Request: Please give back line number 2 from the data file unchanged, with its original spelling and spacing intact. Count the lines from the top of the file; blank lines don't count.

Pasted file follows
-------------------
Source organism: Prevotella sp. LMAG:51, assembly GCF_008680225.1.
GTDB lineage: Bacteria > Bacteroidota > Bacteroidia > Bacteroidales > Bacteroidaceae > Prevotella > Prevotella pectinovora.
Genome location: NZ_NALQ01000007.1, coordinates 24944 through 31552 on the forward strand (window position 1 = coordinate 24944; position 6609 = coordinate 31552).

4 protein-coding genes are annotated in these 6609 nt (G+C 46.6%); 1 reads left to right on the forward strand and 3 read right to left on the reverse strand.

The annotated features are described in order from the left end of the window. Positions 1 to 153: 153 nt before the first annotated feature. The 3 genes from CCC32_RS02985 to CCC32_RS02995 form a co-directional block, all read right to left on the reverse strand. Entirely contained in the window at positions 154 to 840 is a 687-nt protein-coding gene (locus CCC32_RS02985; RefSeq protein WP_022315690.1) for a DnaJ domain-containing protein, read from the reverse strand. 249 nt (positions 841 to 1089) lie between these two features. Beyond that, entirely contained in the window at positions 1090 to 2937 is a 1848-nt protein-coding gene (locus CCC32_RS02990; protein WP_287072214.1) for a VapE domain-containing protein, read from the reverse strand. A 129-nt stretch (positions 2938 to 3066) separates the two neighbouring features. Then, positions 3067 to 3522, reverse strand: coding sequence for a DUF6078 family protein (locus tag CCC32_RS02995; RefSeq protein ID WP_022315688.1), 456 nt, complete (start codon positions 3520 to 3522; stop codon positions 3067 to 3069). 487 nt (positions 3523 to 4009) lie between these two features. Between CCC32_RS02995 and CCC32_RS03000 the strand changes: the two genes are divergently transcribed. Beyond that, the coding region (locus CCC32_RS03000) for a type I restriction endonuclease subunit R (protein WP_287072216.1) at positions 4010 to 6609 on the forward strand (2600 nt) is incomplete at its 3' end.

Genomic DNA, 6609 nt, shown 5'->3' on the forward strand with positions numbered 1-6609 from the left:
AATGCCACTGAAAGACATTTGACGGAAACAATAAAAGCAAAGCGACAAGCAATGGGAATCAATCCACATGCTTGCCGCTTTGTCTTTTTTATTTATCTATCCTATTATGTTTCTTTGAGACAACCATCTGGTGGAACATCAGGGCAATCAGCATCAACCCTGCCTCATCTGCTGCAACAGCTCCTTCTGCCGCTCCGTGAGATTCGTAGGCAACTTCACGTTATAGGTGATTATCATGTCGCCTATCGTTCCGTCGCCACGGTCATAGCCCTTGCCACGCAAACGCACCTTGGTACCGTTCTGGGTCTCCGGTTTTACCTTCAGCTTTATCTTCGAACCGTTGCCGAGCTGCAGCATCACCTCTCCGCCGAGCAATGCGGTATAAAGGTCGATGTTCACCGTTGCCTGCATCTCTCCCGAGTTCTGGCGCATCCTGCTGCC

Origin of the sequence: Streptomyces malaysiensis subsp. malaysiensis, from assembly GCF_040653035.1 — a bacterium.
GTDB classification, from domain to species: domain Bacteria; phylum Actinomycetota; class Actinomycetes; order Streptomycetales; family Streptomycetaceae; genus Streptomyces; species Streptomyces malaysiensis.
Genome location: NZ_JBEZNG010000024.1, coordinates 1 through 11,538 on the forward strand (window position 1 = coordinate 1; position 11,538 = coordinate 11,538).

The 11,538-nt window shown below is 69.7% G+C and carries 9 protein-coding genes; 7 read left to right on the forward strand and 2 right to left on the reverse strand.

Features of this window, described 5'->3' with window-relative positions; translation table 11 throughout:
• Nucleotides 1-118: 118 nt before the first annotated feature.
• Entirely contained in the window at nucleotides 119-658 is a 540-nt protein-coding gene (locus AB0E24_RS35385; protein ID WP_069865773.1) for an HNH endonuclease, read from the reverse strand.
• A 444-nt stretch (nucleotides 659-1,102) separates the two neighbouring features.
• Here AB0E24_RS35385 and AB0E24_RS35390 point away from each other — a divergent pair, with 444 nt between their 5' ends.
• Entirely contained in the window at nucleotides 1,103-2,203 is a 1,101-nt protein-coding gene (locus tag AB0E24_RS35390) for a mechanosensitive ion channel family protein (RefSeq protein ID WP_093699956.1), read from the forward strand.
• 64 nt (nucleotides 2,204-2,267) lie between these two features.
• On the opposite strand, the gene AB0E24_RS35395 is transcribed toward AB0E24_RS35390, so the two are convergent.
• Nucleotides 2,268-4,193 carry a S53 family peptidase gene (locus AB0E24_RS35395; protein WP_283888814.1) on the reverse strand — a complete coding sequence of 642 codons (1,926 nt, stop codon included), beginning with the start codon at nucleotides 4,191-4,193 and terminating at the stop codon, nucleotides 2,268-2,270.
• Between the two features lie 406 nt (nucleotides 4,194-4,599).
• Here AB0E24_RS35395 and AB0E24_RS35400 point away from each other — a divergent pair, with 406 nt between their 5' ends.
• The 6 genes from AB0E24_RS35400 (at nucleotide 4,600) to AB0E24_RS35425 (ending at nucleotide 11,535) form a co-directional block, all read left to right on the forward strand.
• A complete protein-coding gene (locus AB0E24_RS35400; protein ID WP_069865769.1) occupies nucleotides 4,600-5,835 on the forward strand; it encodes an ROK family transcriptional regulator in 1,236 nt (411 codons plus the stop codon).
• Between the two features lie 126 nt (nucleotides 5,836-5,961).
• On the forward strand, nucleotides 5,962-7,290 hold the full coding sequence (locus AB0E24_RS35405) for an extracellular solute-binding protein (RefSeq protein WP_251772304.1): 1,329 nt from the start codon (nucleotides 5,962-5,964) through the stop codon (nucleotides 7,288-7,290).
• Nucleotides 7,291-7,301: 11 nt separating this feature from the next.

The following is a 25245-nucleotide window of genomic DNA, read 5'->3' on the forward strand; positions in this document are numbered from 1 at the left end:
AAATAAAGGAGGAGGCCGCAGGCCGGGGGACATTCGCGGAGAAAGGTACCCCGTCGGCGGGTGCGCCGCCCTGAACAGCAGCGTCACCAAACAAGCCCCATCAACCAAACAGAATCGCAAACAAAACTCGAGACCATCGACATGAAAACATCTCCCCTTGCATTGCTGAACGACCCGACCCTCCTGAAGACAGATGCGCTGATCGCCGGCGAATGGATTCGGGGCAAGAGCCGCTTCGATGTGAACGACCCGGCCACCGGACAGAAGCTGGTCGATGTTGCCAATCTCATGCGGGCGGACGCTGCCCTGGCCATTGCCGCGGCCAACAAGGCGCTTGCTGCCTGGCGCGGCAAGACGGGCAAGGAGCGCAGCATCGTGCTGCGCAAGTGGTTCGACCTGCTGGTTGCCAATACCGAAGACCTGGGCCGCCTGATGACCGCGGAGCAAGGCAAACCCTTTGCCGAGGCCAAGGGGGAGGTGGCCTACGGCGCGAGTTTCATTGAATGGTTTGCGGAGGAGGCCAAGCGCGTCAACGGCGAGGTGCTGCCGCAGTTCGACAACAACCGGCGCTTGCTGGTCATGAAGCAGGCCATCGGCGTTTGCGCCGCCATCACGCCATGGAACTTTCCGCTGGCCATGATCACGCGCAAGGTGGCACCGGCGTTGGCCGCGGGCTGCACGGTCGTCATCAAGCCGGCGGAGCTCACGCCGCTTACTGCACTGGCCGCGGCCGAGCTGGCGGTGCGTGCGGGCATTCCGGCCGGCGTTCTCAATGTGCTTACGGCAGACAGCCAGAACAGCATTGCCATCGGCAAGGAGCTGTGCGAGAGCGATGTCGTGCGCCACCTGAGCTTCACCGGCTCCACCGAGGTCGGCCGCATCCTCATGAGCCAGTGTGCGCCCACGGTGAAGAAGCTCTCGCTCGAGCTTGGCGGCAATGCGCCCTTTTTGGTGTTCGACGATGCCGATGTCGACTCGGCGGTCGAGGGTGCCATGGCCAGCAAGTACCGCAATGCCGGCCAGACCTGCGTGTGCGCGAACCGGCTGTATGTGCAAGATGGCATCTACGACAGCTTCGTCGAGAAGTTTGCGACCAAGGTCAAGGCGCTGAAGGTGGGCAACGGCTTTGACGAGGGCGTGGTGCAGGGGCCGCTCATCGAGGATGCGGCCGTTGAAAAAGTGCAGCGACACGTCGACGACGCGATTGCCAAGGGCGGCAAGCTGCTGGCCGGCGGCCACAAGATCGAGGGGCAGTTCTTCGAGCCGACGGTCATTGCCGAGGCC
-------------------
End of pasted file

GTDB lineage: Bacteria > Bacteroidota > Bacteroidia > Bacteroidales > Bacteroidaceae > Prevotella > Prevotella pectinovora.